When work does not go well, no life is more miserable than that of a writer. But when it does go well, when the illumination has focused a work so that it goes limpidly and flows, there is no gladness like it.
Why does one write? Truly it is financially the most ill-rewarded occupation in the world. My lawyer has figured out how much I made from the book The Member of the Wedding, and it is, over the five years I worked on it, twenty-eight cents a day. Then the irony is, the play The Member of the Wedding had made so much money that I've had to give eighty per cent to the government — which I'm happy, or at least have to be happy, to do.
It must be that one writes from some subconscious need for communication, for self-expression. Writing is a wandering, dreaming occupation. The intellect is submerged beneath the unconscious the thinking mind is best controlled by the imagination. Yet writing is not utterly amorphous and unintellectual. Some of the best novels and prose are as exact as a telephone number, but few prose writers can achieve this because of the refinement of passion and poetry that is necessary. I don't like the word prose; it's too prosaic. Good prose should be fused with the light of poetry; prose should be like poetry, poetry should make sense like prose.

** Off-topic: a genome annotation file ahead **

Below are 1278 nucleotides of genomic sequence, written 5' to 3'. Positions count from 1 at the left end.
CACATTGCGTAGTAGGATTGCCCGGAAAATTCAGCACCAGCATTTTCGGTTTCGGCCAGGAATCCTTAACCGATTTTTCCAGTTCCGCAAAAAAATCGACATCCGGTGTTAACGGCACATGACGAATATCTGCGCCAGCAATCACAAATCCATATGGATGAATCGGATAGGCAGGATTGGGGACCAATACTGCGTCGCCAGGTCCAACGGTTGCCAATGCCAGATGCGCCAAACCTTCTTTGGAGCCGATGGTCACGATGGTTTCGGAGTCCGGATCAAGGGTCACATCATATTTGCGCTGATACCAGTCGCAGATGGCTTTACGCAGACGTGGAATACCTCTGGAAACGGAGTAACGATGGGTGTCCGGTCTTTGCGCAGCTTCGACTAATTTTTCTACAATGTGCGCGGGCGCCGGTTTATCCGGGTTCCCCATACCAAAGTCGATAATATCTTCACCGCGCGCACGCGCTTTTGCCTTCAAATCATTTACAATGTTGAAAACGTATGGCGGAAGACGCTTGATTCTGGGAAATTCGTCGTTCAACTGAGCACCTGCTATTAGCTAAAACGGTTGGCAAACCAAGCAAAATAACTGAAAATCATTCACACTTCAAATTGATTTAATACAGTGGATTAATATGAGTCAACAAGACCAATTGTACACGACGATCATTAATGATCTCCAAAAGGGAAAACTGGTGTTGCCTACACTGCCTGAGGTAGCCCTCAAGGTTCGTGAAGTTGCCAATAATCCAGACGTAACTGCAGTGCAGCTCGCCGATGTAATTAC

--- Carson McCullers from The Flowering Dream, Esquire, 1959
Tuesday, February 03, 2009
Today's confession will be poetry focused. There will be no photos of kittens.
To the confessional--
1) I was rejected this week by Willow Springs. They have an odd rejection that also has submission guidelines on the back. I opened it and thought they wanted me to submit, then realized they were telling me no.
2) I have been working on my mss this week. Revising it or as I like to say, "Sucking the life out of it." There is a point when you can over-revise. While I've made some very good tweaks, I've also completely messed up the first section and have had to go back. The middle section though, it's awesome.
3) I was a finalist in the last two book contests I entered. This gives me hope and also makes me feel sad at the same time.
4) Self-sabotage - In October I was anxious and full of self-doubt about my work. I had 6 manuscripts to book contests ready to go out (Alice James Books, Bear Star Press, and 4 other contests with Fall/Wtr deadlines)--they were printed out, in their envelopes with checks written, all addressed and ready to go--and I didn't submit them because at the last minute I had a huge gush of anxiety and self-doubt go through me. At the last minute I thought, "Save your money, you won't win." And I did--save my money that is. (Good one.)
Minor confessions based on Confession #4